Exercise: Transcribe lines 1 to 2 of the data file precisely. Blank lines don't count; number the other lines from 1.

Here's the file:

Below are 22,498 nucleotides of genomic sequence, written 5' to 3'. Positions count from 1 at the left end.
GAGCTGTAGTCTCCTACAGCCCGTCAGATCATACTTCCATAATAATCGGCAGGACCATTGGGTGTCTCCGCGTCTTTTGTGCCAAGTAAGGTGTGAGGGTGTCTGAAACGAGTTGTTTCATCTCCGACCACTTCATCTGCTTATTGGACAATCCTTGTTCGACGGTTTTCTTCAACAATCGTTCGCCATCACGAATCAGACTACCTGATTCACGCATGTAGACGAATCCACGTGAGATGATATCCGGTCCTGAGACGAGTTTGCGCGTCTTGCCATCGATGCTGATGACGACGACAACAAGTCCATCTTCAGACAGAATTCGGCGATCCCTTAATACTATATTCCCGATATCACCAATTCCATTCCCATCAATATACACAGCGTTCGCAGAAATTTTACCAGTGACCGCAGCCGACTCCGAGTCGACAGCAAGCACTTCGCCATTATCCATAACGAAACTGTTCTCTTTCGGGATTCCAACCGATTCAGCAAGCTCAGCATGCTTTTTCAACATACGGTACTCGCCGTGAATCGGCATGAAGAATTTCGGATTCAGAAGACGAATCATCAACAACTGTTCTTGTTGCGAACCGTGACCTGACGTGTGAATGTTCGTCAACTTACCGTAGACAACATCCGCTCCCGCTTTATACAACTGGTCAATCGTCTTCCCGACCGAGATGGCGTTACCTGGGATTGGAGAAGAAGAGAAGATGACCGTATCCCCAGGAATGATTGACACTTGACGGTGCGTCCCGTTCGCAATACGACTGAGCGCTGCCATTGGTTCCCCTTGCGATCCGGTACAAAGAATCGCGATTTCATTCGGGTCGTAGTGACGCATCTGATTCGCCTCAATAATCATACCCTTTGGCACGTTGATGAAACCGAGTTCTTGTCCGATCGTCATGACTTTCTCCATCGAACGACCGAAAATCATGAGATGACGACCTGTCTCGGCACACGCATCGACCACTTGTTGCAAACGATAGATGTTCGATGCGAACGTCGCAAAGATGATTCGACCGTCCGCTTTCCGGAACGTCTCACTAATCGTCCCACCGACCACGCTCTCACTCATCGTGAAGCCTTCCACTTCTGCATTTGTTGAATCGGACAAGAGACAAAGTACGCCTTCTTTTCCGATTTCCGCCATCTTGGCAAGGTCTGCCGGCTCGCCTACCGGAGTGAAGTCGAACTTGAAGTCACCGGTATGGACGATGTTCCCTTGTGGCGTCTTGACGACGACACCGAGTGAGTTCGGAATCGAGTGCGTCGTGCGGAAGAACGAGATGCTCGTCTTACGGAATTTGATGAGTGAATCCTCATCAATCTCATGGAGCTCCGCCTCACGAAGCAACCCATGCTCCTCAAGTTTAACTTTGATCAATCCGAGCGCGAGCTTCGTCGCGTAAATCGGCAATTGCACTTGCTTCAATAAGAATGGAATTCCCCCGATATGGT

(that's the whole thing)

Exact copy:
Below are 22,498 nucleotides of genomic sequence, written 5' to 3'. Positions count from 1 at the left end.
GAGCTGTAGTCTCCTACAGCCCGTCAGATCATACTTCCATAATAATCGGCAGGACCATTGGGTGTCTCCGCGTCTTTTGTGCCAAGTAAGGTGTGAGGGTGTCTGAAACGAGTTGTTTCATCTCCGACCACTTCATCTGCTTATTGGACAATCCTTGTTCGACGGTTTTCTTCAACAATCGTTCGCCATCACGAATCAGACTACCTGATTCACGCATGTAGACGAATCCACGTGAGATGATATCCGGTCCTGAGACGAGTTTGCGCGTCTTGCCATCGATGCTGATGACGACGACAACAAGTCCATCTTCAGACAGAATTCGGCGATCCCTTAATACTATATTCCCGATATCACCAATTCCATTCCCATCAATATACACAGCGTTCGCAGAAATTTTACCAGTGACCGCAGCCGACTCCGAGTCGACAGCAAGCACTTCGCCATTATCCATAACGAAACTGTTCTCTTTCGGGATTCCAACCGATTCAGCAAGCTCAGCATGCTTTTTCAACATACGGTACTCGCCGTGAATCGGCATGAAGAATTTCGGATTCAGAAGACGAATCATCAACAACTGTTCTTGTTGCGAACCGTGACCTGACGTGTGAATGTTCGTCAACTTACCGTAGACAACATCCGCTCCCGCTTTATACAACTGGTCAATCGTCTTCCCGACCGAGATGGCGTTACCTGGGATTGGAGAAGAAGAGAAGATGACCGTATCCCCAGGAATGATTGACACTTGACGGTGCGTCCCGTTCGCAATACGACTGAGCGCTGCCATTGGTTCCCCTTGCGATCCGGTACAAAGAATCGCGATTTCATTCGGGTCGTAGTGACGCATCTGATTCGCCTCAATAATCATACCCTTTGGCACGTTGATGAAACCGAGTTCTTGTCCGATCGTCATGACTTTCTCCATCGAACGACCGAAAATCATGAGATGACGACCTGTCTCGGCACACGCATCGACCACTTGTTGCAAACGATAGATGTTCGATGCGAACGTCGCAAAGATGATTCGACCGTCCGCTTTCCGGAACGTCTCACTAATCGTCCCACCGACCACGCTCTCACTCATCGTGAAGCCTTCCACTTCTGCATTTGTTGAATCGGACAAGAGACAAAGTACGCCTTCTTTTCCGATTTCCGCCATCTTGGCAAGGTCTGCCGGCTCGCCTACCGGAGTGAAGTCGAACTTGAAGTCACCGGTATGGACGATGTTCCCTTGTGGCGTCTTGACGACGACACCGAGTGAGTTCGGAATCGAGTGCGTCGTGCGGAAGAACGAGATGCTCGTCTTACGGAATTTGATGAGTGAATCCTCATCAATCTCATGGAGCTCCGCCTCACGAAGCAACCCATGCTCCTCAAGTTTAACTTTGATCAATCCGAGCGCGAGCTTCGTCGCGTAAATCGGCAATTGCACTTGCTTCAATAAGAATGGAATTCCCCCGATATGGT